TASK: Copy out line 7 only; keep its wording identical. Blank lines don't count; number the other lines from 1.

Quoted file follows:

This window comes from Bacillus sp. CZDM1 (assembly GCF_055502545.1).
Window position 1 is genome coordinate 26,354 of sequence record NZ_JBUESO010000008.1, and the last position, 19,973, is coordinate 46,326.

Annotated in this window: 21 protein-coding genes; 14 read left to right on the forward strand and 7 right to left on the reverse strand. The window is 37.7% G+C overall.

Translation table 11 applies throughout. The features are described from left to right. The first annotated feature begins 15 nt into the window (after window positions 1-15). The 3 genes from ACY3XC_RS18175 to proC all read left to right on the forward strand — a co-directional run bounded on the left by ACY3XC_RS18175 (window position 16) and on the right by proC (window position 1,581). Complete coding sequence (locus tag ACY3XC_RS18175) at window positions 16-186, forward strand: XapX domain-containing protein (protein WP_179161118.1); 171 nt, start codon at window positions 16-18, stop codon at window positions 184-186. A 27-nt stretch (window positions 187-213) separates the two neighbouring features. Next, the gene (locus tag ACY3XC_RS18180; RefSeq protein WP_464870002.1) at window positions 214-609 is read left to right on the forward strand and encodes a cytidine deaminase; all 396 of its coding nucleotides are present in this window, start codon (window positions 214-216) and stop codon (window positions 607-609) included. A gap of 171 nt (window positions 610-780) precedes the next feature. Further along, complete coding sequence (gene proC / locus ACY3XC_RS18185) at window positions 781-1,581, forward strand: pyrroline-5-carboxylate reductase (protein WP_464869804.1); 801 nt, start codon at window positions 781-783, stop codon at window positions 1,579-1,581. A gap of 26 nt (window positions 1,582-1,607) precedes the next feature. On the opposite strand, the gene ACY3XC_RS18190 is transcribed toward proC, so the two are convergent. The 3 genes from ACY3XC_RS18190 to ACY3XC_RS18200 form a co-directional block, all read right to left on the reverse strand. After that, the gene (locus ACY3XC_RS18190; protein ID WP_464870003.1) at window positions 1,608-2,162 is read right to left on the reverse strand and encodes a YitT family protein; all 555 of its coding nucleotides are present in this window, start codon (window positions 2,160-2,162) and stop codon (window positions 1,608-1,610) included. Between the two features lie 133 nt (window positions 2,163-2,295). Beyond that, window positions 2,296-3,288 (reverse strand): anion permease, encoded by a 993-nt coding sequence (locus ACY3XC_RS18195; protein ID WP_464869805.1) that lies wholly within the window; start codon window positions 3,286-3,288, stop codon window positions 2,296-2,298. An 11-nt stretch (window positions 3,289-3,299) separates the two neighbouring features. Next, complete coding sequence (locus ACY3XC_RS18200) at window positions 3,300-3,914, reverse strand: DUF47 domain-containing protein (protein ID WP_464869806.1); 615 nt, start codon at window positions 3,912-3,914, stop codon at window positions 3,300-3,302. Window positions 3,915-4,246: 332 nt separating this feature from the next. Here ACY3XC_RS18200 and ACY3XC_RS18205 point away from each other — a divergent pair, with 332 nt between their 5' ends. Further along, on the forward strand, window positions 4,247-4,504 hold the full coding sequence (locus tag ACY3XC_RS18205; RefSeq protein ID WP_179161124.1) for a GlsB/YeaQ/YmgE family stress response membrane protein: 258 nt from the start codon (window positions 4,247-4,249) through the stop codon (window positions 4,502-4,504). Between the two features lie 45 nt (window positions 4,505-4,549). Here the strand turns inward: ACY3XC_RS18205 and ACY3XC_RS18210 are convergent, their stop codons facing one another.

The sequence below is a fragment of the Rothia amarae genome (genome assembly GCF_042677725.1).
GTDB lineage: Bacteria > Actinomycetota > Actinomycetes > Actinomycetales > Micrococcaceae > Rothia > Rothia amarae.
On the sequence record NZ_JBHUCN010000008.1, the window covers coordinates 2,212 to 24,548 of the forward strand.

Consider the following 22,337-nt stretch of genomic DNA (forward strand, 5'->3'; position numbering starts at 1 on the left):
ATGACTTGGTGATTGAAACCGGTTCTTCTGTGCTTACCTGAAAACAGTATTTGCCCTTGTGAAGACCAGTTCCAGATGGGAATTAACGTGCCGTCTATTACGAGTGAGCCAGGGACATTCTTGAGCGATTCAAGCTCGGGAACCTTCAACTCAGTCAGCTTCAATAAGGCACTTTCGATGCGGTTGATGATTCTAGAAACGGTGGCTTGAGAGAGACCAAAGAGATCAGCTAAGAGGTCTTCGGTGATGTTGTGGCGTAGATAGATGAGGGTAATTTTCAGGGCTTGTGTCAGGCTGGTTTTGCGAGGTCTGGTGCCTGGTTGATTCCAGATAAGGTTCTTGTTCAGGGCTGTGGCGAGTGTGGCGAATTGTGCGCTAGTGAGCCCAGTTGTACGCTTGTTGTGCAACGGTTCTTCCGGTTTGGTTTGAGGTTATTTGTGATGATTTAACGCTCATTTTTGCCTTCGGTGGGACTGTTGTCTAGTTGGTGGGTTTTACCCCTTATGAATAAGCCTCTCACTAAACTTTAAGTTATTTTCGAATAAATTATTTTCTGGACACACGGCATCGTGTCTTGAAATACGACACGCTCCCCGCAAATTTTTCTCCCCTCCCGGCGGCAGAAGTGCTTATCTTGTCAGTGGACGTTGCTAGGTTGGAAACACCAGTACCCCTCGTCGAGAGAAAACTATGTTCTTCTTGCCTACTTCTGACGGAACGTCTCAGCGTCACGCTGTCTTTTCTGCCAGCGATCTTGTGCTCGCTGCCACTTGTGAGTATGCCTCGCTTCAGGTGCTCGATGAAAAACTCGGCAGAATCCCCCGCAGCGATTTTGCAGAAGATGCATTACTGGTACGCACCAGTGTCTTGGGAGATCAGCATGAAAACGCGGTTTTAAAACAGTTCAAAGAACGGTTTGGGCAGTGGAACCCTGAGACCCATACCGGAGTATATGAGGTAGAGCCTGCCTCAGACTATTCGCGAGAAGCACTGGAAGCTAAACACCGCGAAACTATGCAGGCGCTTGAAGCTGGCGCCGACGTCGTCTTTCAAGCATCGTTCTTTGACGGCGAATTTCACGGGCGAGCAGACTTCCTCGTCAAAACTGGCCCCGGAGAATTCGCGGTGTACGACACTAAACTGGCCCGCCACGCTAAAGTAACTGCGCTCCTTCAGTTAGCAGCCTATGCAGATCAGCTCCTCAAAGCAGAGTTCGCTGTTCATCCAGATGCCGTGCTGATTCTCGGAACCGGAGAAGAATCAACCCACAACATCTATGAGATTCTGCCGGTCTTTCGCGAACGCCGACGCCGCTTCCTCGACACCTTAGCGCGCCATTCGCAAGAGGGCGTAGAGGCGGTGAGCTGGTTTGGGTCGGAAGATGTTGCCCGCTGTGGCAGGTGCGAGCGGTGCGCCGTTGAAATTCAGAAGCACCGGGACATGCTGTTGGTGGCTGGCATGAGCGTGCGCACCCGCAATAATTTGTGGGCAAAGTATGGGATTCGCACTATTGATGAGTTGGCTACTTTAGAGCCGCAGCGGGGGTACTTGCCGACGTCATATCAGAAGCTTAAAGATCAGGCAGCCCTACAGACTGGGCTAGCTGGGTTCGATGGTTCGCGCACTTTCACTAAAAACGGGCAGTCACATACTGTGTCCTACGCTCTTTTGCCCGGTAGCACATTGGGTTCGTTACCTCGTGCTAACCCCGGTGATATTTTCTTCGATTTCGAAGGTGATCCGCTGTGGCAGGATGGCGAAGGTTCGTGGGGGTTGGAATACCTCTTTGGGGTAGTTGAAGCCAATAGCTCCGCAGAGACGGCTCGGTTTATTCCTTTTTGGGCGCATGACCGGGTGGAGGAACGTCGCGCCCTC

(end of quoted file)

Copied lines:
On the sequence record NZ_JBHUCN010000008.1, the window covers coordinates 2,212 to 24,548 of the forward strand.